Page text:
I like winning, but I’m discovering that the ethics of winning at Diplomacy are not very cut and dry.
The game ends when either one player has control of 18 supply centers (dots), or all players agree to a draw which involves some number of countries. For example, if Austria is down to 2 dots, while England and Germany have 16, then they might all agree that England and Germany share the draw and end the game.
The official diplomacy rules declare that one is a winner if they are the last power on the board - a “tie” is considered a draw, not a win. Therefore, in order to win, I must “solo”.
There are several ethically straightforward paths to solo-ing. Nobody has great communication and one country makes better moves than the others. Two countries consume each other in strife while a third swoops in and steamrolls them both. One person betrays their word and the other survives, comes back, and prevails.
But most often, the path to a solo involves a betrayal of your word, otherwise known as a “stab”.
Perhaps on the first turn you assure your neighbor that you will not move against them and they leave their dots undefended; you swoop in and prevent that player from ever taking off.
Perhaps there is an alliance of 3; two members realize that they stand to gain a fair bit for themselves by splitting up the territories of the third.
Most insidious is the stab where you’ve worked well with a player for a number of turns. You’ve told them that you’re happy with a draw and, as you both approach the 17 dots apiece that represent shared dominance of Europe, you move into their territories on the last turn and gain a single dot, triggering the 18-dot win condition and get the solo.
Stabbing has future implications, as well, for people who are viewed to be “stabby” have a hard time getting players to trust them in later games. Many would consider this “meta-gaming”, but it still happens.
A stab is also, perhaps, seen as a mark of intellectual superiority. By stabbing someone who trusted you, you have “bested” them. On the other side, you may feel massively guilty that you’ve tricked another player (often a close friend) into an alliance and then betrayed them. Certainly, having a friend stab you is a terrible feeling. You see the victory, you know you have someone willing to help, and then suddenly you’ve been cast aside so they can win by themselves. A terrible feeling indeed.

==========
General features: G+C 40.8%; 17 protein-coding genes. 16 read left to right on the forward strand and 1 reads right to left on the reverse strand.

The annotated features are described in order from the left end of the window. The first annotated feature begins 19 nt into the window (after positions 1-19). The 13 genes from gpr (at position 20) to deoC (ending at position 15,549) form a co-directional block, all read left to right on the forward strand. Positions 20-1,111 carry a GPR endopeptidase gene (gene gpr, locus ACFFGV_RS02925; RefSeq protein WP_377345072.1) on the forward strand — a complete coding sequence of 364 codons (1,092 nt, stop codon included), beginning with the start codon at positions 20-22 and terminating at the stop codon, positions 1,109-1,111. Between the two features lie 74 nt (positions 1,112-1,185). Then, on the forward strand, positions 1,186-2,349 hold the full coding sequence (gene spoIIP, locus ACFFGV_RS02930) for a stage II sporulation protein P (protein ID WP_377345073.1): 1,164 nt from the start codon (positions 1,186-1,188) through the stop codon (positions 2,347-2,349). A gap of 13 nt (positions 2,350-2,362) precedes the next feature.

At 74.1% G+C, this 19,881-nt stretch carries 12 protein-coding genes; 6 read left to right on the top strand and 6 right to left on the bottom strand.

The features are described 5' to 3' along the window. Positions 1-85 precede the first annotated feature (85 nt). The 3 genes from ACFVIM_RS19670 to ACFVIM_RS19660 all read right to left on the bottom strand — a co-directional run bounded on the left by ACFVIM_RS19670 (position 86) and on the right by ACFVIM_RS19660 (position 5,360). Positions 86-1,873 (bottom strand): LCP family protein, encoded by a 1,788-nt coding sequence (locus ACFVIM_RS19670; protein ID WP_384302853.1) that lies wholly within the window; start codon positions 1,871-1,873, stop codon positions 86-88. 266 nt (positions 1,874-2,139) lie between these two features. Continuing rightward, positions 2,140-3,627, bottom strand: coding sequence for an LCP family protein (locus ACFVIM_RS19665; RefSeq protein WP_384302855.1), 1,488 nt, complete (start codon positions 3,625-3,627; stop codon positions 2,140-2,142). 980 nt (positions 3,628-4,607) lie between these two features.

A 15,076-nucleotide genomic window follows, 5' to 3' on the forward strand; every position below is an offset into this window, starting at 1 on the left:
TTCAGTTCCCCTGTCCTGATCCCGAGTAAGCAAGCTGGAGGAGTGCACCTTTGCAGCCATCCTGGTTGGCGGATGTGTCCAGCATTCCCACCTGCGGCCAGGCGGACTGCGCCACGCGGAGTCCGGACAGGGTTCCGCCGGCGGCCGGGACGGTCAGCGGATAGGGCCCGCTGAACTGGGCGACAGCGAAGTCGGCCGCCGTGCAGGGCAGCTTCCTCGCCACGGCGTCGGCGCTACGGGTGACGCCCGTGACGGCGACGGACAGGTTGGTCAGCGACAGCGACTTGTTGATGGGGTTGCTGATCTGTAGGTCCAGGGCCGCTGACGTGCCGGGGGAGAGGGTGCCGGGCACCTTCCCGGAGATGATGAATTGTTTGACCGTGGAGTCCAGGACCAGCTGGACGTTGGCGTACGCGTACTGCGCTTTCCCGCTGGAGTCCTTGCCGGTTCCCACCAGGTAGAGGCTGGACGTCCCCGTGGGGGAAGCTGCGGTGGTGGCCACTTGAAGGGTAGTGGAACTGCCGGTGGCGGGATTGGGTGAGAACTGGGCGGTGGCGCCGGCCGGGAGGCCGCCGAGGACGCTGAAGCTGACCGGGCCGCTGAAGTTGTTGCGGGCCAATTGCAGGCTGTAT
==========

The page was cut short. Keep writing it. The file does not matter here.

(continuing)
So you may be asking yourself, why stab? I can think of a few reasons:
- The point of playing games is to win, not play for a draw. Playing for a draw somehow cheapens the efforts of those who play to win. Two players who know from the beginning that they’d each be satisfied with a draw can form an unbreakable alliance that can often beat every other player on the board.
- They might stab you, given enough time and opportunity.
- To assert intellectual superiority (though this is almost certainly a heuristic problem of gauging intellectual capability, not to mention a petty endeavor)
I try not to think of this game as a microcosm for relationships, but there is so much that is analogous. You build trust, give and solicit advice, plan for the future, communicate, and (sometimes) betray trust. The danger is that this game can so closely mirror real life that it bleeds into real-life relationships. I’ve seen couples end up in heated arguments over games of diplomacy. Feelings can genuinely be hurt.
When I debate whether or not to stab, I’ll find myself staring at the screen or board for minutes thinking about it, re-entering my moves back and forth. Should I be content with a draw? Would I regret not going for the win? Do I owe this person something? In every game I’ve played lately, I’ve ended up pursuing the solo out of fear that I regret settling, but I must admit that I feel an almost-paralyzing sense of guilt.
I don’t see a clear-cut answer, so maybe the only winning move is not to play.
For more thoughts on stabbing, here are a couple articles I found interesting: